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Words: plump, v.

THE FATE of the mayor who used the word niggardly shows how it is easy to offend Americans. And, in an East Village record store, I dithered over two hefty Miles Davis CD box-sets, and said, "I'll plump for that one" - not a verb to use in front of the dietetically-challenged cashier.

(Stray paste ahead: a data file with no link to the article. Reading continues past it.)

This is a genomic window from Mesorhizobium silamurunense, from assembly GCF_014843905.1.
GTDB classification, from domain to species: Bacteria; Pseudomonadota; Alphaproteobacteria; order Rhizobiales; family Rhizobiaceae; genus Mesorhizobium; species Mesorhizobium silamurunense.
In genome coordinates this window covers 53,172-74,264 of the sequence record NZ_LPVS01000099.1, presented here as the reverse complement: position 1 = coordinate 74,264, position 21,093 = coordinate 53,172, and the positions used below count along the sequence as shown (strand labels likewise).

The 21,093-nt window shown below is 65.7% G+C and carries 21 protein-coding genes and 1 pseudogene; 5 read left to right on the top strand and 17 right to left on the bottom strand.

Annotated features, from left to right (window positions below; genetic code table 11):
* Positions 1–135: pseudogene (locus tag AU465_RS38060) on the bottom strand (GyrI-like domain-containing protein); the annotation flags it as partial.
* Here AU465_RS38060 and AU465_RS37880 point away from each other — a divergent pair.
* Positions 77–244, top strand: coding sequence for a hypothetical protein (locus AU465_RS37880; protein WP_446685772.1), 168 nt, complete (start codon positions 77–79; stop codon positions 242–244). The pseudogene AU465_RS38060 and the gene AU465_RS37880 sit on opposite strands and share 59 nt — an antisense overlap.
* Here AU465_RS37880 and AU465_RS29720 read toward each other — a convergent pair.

Right is on my side, albeit something espoused by Mrs Thatcher. Matters of girth aside, this sense is from Low German, plumpen, an onomatopoeic verb for something that falls directly into water. (The senses can merge: to plump cushions rectifies the effect of those who plumped into them.) By extension, to plump is to vote plump - directly for one candidate, no truck with transferable votes. The PR ap- proach to the Miles dilemma would have been to buy both sets, which makes sense.